According to the Centers for Disease Control (CDC) as of April 26, 2019, there have been 704 cases of measles reported in the United States. This is the greatest number of cases since the disease was thought to have been eradicated here in 2000.
Measles can come into our communities in different ways. The most recent outbreak has been traced to overseas travelers who contracted the virus and then visited or returned to the U.S. The disease then further spread in communities where there are unvaccinated people.
The fact is, measles is now here in the U.S. and continuing to spread. If you have not received the proper vaccine doses or, if you did not have a medically confirmed case of the measles, you are at risk.
Sharon Nachman, MD, Division Chief, Pediatric Infectious Diseases and Director, Office of Clinical Trials at Stony Brook Children’s Hospital, is an international leader in the area of pediatric infectious diseases. Here are her answers to some of the questions about this infection and the outbreak.
Who could get the measles?
Anyone who hasn’t been properly vaccinated with two doses of the measles, mumps, rubella (MMR) vaccine, or who hasn’t already had a medically confirmed case of the measles.
In addition, these groups are also considered vulnerable:
- Infants who are too young to get vaccinated
- People with weakened immune systems as a result of certain diseases including diabetes, cancer and AIDS
- People who received certain medicines and/or treatments, such as monoclonals, anticancer drugs, radiation therapy and stem cell or organ transplants
- People who, for medical reasons, such as being pregnant, are unable to get vaccinated
- Elderly people whose previous vaccine immunity may have worn off
- People born between 1957 and 1985
Note: People born in the U.S. before 1957, when measles was common in the U.S., are considered at low risk. They should speak with their doctor to see if vaccination is recommended.
How contagious is measles?
Very. The measles virus is spread through the air, can travel more than 60 feet and can live in a room for several hours. Now that the weather is nicer, people are getting out more and having contact with others. This means there is more likelihood that additional cases will be seen.
Even if you have been exposed, if you get the vaccine quickly, you may be able to avoid coming down with measles. But you should call your doctor first – don’t just show up at the office or at an urgent care facility – because you could end up exposing everyone in the waiting room.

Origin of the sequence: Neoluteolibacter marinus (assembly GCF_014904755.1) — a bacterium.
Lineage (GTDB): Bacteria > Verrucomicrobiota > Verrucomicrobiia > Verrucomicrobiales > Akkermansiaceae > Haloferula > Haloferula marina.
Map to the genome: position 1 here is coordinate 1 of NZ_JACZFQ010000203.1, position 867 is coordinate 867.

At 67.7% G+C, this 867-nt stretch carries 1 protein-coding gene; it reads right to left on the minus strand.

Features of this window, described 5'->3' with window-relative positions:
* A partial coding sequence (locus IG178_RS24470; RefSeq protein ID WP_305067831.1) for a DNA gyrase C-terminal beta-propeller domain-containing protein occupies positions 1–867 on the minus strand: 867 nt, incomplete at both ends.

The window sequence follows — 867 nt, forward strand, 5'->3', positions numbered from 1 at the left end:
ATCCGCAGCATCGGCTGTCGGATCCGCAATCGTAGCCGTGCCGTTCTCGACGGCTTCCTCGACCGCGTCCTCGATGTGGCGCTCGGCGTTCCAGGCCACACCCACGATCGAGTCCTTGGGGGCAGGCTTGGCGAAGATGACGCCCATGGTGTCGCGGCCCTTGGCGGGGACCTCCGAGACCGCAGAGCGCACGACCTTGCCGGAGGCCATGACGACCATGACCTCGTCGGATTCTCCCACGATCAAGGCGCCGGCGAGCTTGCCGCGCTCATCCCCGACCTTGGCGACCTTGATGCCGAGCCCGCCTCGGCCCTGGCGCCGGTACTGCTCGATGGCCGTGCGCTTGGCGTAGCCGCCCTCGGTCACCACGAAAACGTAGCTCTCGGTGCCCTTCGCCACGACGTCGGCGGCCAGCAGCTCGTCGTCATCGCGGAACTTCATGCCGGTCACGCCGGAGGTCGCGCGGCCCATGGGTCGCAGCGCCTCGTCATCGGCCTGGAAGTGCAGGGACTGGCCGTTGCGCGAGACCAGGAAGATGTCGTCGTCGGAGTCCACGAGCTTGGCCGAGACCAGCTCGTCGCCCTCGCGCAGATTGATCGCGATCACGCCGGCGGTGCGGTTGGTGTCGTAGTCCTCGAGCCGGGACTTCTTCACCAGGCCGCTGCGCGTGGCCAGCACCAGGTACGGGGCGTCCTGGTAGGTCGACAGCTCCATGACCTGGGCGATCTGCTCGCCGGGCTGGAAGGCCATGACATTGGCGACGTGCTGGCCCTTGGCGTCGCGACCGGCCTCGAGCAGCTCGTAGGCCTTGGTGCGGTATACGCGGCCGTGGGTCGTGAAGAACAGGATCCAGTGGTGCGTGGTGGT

Is measles dangerous?
Yes. While some people may have mild symptoms, others can have severe or even life-threatening ones. These include measles, pneumonia and measles encephalitis. One particularly disturbing consequence of contracting measles at a young age can be the development of subacute sclerosing panencephalitis (SSPE). This progressive neurological disorder of children and young adults affects the central nervous system. Patients develop a severe brain infection six to 10 years after having measles, which can lead to profound mental and physical deterioration and eventually coma and death. It is estimated that 1 in 500 to 1 in 1,000 children who had measles will develop SSPE.
But don’t most people get vaccinated? Won’t community protection work?
That used to be the case. In fact, so many people were vaccinated the disease was considered gone in the U.S. by the year 2000. But unfortunately, there has been a widespread movement among people who believe that vaccines are harmful, so they refuse vaccination for themselves and/or their children. Or they think that because others are vaccinated and won’t get the disease, they will be safe as a result of community protection. In addition, people are traveling more – and may visit a country where measles is still a problem. Today expecting community protection is no longer reasonable with the current levels of community vaccination for measles.
What are the symptoms?
People with measles may have initial symptoms that are typical of many viral illnesses such as irritability, cough, runny nose and conjunctivitis. They are already highly infectious to others at this time. The rash people generally associate with the disease starts on the head and spreads down through the trunk of the body, usually at the peak of respiratory symptoms (two weeks after exposure), about three days into illness. In other words, well before the rash appears, people in contact with the sick person may have already been exposed.
Is the measles vaccine truly safe?
Yes. The measles vaccine is actually a combination vaccine, called MMR, covering measles, mumps and rubella (German measles). It’s considered very safe and, when administered according to the schedule recommended by the Advisory Committee on Immunization Practices (ACIP), can provide 97 percent protection from measles.
It’s also important to note that there are no and never have been preservatives, such as thimerosal, a mercury-based preservative, in the MMR vaccine. A widespread myth is that some ingredients in vaccines cause autism. However, multiple scientific studies have shown no link between any vaccine ingredient and autism.
How do I know if I’m protected?
If you think you’ve been exposed, be sure let your doctor know – and find out your vaccine status if you’re not aware of it. Even if you have not been recently exposed, but you fall into one of the at-risk categories mentioned previously, ask your doctor if you should have the vaccine. If you care for or have regular contact with at-risk people (e.g., young babies, elderly people or people who have suppressed immune systems) make sure you mention that to your doctor as well.
Read original story at Stony Brook Children’s